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NTU and Academia Sinica Team Discovers a Novel DNA Mimic Protein
that Binds with Histone and Disrupts Host Chromosomes

Professor Chu-Fang Lo, Dean of the College of Life Sciences of NTU, and Dr. Andrew H. J. Wang, Vice President of Academia Sinica, led a team of the doctoral students from NTU's Institute of Bio-chemical Sciences and Institute of Zoology in a study of the novel functions of ICP11 protein in shrimp White Spot Syndrome Virus. Using structural biology, the researchers found that this protein, designated ICP11, is a DNA mimic protein. They further showed that ICP11 binds with host histone, and disrupts the host's chromosomes, and that it enhances nuclease activity. The researchers successfully expressed ICP11 in human Hela cells, suggesting that its unique functionalities might also be useful for research in higher organisms and human disease. The results of this study were published in the Proceedings of the National Academy of Sciences of the United States of America (PNAS) dated December 30th, 2008.

White Spot Syndrome Virus (WSSV; genus: Whispovirus, family: Nimaviridae) is a new large DNA virus, and it is the causative pathogen of White Spot Disease in shrimps. Aquatic crustaceans infected with this virus often have a very high mortality rate, and this can result in great economic loss. Attention was drawn to the WSSV protein ICP11 when transcriptomics and proteomics research showed that it was the most highly expressed non-structural protein gene in the cells of infected shrimps. From this, researchers reasoned that this newly discovered protein must play an important role in the viral infection process.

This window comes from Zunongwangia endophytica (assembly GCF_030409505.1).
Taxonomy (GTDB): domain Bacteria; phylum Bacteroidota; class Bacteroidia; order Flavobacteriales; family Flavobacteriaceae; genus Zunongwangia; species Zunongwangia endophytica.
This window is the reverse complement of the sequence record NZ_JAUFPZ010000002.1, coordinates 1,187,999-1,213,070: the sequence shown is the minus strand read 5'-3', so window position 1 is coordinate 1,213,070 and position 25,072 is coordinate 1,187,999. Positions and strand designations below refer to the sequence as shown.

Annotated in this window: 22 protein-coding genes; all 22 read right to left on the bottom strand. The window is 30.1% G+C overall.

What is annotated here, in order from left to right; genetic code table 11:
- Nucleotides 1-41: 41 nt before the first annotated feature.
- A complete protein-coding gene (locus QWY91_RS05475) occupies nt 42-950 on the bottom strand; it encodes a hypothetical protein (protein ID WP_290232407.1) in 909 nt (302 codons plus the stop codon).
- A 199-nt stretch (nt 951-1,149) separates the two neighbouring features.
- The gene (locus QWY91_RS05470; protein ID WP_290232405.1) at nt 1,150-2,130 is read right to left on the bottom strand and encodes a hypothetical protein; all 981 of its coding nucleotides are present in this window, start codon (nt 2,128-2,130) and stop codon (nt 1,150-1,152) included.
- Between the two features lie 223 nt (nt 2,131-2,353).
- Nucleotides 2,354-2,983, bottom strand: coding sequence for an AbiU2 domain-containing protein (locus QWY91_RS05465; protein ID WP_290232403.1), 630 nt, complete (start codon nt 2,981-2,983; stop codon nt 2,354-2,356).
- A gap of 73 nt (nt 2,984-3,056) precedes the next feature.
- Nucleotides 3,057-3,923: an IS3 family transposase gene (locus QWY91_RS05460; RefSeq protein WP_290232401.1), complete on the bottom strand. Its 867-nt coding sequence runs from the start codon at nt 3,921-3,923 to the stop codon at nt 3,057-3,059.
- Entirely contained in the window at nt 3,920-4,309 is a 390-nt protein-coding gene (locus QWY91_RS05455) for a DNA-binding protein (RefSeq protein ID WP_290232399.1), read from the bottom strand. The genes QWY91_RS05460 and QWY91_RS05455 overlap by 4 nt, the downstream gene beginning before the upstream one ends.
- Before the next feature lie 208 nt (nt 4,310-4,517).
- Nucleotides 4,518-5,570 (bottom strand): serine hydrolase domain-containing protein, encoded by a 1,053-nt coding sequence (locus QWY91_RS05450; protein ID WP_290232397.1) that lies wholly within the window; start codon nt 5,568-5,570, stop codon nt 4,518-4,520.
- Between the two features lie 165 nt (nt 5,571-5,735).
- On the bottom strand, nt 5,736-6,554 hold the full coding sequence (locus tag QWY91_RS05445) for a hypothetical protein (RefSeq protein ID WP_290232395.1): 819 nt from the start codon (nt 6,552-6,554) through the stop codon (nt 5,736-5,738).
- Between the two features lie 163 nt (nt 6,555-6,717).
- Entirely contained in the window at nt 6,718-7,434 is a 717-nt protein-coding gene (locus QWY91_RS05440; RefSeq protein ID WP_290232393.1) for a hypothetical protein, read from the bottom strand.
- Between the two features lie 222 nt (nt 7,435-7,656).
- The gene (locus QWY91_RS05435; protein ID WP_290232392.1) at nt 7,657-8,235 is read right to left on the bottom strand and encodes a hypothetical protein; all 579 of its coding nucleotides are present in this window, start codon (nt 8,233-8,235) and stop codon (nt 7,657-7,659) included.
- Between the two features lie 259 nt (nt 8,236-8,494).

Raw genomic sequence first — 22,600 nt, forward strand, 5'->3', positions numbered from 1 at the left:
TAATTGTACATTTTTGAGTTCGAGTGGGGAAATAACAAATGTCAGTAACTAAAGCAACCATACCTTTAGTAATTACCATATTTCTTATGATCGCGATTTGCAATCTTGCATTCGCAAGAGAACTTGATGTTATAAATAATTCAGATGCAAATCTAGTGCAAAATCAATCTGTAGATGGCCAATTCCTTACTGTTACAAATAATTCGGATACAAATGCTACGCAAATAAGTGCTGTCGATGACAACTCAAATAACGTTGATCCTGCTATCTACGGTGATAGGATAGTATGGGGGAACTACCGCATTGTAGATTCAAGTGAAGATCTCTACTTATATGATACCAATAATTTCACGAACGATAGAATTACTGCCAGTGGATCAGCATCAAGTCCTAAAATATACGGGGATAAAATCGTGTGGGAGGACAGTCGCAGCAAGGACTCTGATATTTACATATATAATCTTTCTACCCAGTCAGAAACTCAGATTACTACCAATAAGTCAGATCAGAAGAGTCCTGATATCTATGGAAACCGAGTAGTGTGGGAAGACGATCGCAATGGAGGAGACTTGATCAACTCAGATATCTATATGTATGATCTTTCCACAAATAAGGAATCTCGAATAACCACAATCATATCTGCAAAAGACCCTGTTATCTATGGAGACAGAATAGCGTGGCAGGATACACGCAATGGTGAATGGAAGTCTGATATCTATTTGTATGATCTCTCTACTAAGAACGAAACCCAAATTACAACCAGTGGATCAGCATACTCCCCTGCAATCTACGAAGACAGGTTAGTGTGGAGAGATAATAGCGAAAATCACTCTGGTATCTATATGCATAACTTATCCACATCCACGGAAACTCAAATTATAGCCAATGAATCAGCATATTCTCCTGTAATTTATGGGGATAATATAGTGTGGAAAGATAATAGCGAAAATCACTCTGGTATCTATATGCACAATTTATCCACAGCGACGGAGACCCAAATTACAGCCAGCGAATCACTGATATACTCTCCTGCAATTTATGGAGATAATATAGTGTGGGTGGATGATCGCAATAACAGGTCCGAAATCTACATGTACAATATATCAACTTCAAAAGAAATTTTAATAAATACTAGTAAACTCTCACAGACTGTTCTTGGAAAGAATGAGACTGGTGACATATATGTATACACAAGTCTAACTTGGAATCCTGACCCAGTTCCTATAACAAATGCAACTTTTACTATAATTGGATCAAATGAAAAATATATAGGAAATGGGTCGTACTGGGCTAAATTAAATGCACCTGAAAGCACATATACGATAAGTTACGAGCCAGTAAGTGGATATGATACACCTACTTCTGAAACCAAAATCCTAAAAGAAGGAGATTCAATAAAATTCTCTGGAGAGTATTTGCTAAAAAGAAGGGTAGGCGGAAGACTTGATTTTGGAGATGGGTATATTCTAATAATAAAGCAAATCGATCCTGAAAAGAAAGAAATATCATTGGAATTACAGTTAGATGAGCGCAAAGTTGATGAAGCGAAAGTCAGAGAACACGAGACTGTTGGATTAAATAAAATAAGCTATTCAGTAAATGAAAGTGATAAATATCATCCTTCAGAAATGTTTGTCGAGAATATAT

When X-ray diffraction was used to analyze the crystal structure of this negatively charged acidic protein, researchers discovered that ICP11 dimers could be assembled into filaments whose surface negative charge distribution is very similar to that of the B-form DNA double-stranded helix. This suggested that ICP11 might be a DNA mimic protein.

Further studies were conducted to explore this possibility. After far Western blotting demonstrated that ICP11 could bind to histone, a series of histone-DNA binding assays showed that ICP11 effectively prevented several histone proteins (H2A, H2A.x, H2B, and H3) from binding with DNA. Immunofluorescence analysis further showed that ICP11-bound histones were located outside of the nuclei of both infected shrimp hemocytes and ICP11 transfected human Hela cells. Histones normally translocate to the cell nucleus either to help form nucleosomes or, in the case of H2Ax, to repair DNA double-strand breaks. Therefore, by preventing histones from entering the cell nucleus, ICP11 prevents nucleosome assembly and DNA repair. Meanwhile ICP11 also showed an unexpected ability to enhance the activity of DNase. Taken together, ICP11's ability to enhance DNase activity and prevent DNA repair results in damage to the host DNA that ultimately leads to the death of the host cells.

WSSV ICP11 is now recognized as one of only a handful of DNA mimic proteins presently known to science. Apart from its intrinsic scientific interest, this work is significant not just because it increases our understanding of the viral diseases of economically important aquatic animals, but also because it may be of great benefit in the study of higher organisms and human medical research. The results of this collaborative research also show that in-depth study of virus-host interactions can be usefully pursued in non-model organisms. Indeed, WSSV has a very large genome (~300 kbp) and the function of many WSSV proteins is still unknown. This is potentially a very fruitful and rewarding area for future research-and it is an area that the NTU/AS team will continue to investigate.

Chinese version